File spoon-archives/lyotard.archive/lyotard_2001/lyotard.0103, message 60

Date: Mon, 12 Mar 2001 23:14:50 -0500
Subject: Re: Terror & the Sublime

> --Do you mean 'commonplace "feelings"' in reference to trying to access
> only through beauty creating "sentiment"?


 If so, yes, that is what I meant.
> Or, to go even further, commonplace feelings that are articficially
> to try to imitate sublime feelings.


.  The longer the
> silence, the more powerful we felt we had been. But is it a trance?  So
> mesmerized by the events before them that they forget that they are
sitting in a
> play, forget that their role is to applaud.  If you are caught up in the
events of the moment, are you awake or asleep?

  Do audiences awaken to remember to
> applaud, or is the applause the process of coming down out of a different
> of awareness--the sublime--back to the mundane?

*One is lost in the event, regrets it has ended.*

.  Peter Brook argues that drama, for the
> most part, has lost its "authority"--the way it had it when drama was
religious ritual that had spiritual significance for all its participants.
Now, drama  often merely replicates or attempts to duplicate those things
without the authority to take them beyond representation.

*This seems a reasonable point of view, and the sophisticated
audiences in London, Paris, New York, where Peter Brook has been so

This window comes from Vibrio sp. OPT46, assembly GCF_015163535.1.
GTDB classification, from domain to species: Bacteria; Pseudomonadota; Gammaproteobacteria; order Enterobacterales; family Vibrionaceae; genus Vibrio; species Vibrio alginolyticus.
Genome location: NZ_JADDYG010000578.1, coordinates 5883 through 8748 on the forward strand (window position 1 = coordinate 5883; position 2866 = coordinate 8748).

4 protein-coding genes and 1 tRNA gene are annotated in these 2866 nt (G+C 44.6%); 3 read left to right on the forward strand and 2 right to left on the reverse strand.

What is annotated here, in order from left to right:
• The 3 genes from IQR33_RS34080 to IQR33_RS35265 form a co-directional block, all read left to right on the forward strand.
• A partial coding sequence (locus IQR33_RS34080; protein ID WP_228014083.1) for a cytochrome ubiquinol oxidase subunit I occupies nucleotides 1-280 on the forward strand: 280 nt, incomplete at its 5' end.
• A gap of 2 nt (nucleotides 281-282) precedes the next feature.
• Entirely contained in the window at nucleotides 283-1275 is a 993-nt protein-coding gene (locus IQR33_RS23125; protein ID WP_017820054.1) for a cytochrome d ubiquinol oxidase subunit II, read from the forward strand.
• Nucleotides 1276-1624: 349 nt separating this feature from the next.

successful, are not very religious.  And drama has spiritual significance
for non-believers who experience mortality, dread, fear, paing , without
believing its God's will.*

  > **Tyranny is one way of viewing it, but it is also an "offering" to a
> > voluntary audience who may reject it.  Tyranny implies power over
> > who can't escape.  So people walk out and lose the value of a ticket.
> > art is a gamble, a chance ticket-buyers take.**
> --Which is one reason critics make so much money; so the ticket-buyers
feel like
> they're taking less of a risk.  I think if the audience rejects the
> the sublime cannot be reached.  Could it be sublime for just the
performer?  Not if the work is indeed an "offering."  Interesting question,
though.  Who must be
> involved in recognizing the sublime?

*When the playright completes the play, s/he might have a sublime feeling -
same for a  performer on completing a performance.

Kant, Lyotard, and others define an "idea" of sublimity which emerged from
their personal experience.  The rest of the world can read the words, the
definitions, and compare with their own personal experience, to determine
how it fits the definition.
Most of those in the world, who have sublime feelings, never heard of Kant
and Lyotard, nor need to.*



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